Every person who is a director or secretary of a UK registered company has a publicly available ‘correspondence address’ listed on the Companies House website.
Understandably many company officers are reluctant to make their home addresses publicly available by providing them to Companies House. It is common for directors to simply use their company’s registered office address or the address of their accountants as their correspondence address, and, typically, once an officer’s correspondence address is entered on the public register it is not regularly updated.
However, an officer’s registered correspondence address is potentially very important both for litigators and company officers themselves. This is because important legal documents, such as claim forms, are deemed to be validly served when sent to an officer’s correspondence address at Companies House, even where the legal documents are unrelated to that person’s role as an officer of the company.
For parties trying to serve a document but struggling to locate the person, this provides a solution if the opponent is an officer of a company.
For officers of companies, it presents a risk. If your correspondence address is out of date or not an address where you regularly collect post, you could miss important legal documents. Judgments could be entered against you and your credit score could be negatively affected without you being aware until it is too late.
Section 1140 of the Companies Act 2006 states that a document may be served on a director or secretary of a company by leaving it at or sending it by post to that officer’s correspondence address as listed on the public register at Companies House.
Importantly, Section 1140(3) states:
‘This section applies whatever the purpose of the document in question. It is not restricted to service for the purposes arising out of or in connection with the appointment or position [of the person at the company concerned] or in connection with the company concerned.’
Although it may seem counterintuitive that a director or secretary’s address at Companies House can be used to effect service in matters unrelated to the company, the courts have consistently applied this section of the Companies Act as an alternative method of validly serving documents.
The most extensive consideration of this provision of the Companies Act came when it was successfully used in the case of Key Homes Bradford Ltd v Patel  WLUK 79 to serve a person, who although not resident in the UK, had provided a UK address at Companies House. More recent cases have applied and affirmed this decision (see the cases of Idemia France SAS v Decator Europe Ltd  EWHC 946 (Comm); and The Republic of Mozambique v Mr Iskandar Safa (QBD) 2021 7 WLUK 635).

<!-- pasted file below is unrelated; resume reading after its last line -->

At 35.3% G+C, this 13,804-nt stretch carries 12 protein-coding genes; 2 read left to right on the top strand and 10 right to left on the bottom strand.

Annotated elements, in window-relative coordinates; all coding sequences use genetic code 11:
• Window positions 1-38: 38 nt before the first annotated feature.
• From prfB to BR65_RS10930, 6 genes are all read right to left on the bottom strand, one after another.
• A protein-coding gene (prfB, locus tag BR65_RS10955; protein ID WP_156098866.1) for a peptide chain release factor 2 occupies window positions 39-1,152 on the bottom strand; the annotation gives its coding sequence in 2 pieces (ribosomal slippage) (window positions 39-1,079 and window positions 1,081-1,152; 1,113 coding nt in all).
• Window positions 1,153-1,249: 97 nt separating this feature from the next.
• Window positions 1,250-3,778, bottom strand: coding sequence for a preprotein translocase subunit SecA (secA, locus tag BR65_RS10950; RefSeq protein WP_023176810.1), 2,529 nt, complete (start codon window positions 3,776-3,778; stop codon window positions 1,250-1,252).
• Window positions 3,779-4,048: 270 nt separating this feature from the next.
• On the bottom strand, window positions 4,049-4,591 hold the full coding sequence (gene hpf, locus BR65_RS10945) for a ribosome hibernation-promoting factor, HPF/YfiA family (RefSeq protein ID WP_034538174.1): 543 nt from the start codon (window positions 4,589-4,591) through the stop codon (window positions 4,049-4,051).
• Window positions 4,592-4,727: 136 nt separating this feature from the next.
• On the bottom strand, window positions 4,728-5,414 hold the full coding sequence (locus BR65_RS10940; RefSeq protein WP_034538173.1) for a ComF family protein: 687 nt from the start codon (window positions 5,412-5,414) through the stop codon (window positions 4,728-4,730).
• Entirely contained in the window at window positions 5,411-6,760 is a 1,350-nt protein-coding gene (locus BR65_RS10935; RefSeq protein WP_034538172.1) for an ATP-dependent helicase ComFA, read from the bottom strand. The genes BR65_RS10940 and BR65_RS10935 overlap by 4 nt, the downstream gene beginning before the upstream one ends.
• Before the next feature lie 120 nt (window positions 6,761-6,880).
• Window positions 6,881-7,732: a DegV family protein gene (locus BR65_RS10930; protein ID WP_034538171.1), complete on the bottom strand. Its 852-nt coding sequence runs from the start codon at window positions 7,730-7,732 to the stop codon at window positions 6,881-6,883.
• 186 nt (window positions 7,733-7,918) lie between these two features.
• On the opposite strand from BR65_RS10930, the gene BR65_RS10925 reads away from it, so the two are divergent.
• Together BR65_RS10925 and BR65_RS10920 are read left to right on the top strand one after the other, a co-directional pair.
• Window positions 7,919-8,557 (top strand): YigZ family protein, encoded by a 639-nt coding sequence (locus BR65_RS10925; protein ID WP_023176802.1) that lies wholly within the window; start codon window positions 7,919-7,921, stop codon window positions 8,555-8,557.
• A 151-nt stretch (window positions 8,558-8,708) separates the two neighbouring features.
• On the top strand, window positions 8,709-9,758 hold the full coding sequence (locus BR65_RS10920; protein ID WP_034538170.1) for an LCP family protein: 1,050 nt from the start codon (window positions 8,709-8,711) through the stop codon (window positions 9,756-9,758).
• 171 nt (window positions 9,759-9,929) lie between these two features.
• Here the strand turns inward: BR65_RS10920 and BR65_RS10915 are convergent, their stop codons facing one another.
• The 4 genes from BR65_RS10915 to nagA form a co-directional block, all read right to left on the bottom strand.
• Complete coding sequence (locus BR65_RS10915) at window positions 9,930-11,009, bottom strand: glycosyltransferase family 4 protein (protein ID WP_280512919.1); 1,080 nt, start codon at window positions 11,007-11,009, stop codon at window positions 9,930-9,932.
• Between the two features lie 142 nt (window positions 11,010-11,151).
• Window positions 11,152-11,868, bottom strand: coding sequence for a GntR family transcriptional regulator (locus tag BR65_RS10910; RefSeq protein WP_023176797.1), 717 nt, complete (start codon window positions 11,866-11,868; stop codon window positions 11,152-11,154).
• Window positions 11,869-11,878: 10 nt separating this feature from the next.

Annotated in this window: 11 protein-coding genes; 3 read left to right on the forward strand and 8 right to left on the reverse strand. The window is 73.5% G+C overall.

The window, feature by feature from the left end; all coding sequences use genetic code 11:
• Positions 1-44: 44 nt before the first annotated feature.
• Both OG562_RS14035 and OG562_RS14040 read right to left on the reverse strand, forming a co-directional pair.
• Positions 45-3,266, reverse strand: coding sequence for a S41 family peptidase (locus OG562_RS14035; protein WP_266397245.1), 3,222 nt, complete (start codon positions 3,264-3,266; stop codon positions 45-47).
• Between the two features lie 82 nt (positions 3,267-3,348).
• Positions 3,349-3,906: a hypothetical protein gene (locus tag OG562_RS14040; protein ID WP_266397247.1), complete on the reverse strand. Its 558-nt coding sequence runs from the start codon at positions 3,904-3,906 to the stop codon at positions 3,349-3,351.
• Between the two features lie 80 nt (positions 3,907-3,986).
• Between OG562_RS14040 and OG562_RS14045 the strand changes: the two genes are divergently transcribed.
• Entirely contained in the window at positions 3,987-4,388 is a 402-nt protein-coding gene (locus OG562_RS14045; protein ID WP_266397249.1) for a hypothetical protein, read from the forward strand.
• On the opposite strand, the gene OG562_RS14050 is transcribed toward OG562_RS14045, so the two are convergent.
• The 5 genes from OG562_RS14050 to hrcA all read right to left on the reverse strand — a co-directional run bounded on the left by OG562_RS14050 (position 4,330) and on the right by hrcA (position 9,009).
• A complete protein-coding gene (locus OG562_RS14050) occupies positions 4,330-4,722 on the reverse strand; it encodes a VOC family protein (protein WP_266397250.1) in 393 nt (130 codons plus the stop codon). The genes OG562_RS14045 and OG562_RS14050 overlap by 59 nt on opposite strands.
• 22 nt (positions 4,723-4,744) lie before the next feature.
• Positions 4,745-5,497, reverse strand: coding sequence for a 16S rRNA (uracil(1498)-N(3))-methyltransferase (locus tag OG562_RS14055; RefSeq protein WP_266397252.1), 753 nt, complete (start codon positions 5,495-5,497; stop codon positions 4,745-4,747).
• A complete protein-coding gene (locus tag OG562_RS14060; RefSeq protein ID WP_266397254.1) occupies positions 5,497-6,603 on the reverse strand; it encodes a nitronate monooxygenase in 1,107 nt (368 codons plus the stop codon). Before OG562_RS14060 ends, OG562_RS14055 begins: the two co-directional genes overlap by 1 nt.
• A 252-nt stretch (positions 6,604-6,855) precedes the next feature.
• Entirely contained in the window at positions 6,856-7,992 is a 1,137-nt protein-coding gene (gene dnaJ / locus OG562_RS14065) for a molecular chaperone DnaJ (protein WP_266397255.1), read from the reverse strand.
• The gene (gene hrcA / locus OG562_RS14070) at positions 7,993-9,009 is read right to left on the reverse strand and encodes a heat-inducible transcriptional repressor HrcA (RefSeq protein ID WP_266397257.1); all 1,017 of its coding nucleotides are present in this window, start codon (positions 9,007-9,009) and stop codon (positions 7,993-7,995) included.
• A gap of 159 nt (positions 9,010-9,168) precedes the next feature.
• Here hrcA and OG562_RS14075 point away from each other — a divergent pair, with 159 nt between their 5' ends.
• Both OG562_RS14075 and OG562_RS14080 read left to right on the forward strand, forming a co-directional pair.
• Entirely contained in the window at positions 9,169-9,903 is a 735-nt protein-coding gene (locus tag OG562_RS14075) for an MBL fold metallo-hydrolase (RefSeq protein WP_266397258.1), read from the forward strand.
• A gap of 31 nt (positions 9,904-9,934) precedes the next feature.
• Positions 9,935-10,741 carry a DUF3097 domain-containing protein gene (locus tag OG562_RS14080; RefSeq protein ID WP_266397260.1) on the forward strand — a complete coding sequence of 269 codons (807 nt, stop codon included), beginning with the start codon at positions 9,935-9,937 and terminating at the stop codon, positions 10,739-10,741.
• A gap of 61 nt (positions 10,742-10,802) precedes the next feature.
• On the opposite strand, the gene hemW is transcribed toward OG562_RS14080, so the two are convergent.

Practical Steps to Take
If you are a director or secretary of a company you should:
- search for your name on Companies House and find your correspondence address(es);
- check your correspondence address(es) is up to date and accurate (as required by Sections 167 and Section 276 of the Companies Act 2006);
- if you have multiple correspondence addresses, consider if it would be better to just have one correspondence address to ensure important documents actually reach you;
- if your correspondence address is a ‘care of’ address or the company’s registered office make sure that whoever receives documents on your behalf knows where to send important documents on to you as soon as they are received; and
- if you have received claim forms, judgments or other important documents to your Companies House correspondence address but did not realise until you were out of time to respond, get independent legal advice as soon as possible.
If you are having difficulties in effecting service of a claim form or other document, always check to see if your opponent has a correspondence address listed at Companies House. This may save you a lot of time and money trying to track them down.
Please note this is only a summary of the law and for specific and detailed legal advice you should contact a member of our team.
The information on this site about legal matters is provided as a general guide only. Although we try to ensure that all of the information on this site is accurate and up to date, this cannot be guaranteed. The information on this site should not be relied upon or construed as constituting legal advice and Howes Percival LLP disclaims liability in relation to its use. You should seek appropriate legal advice before taking or refraining from taking any action.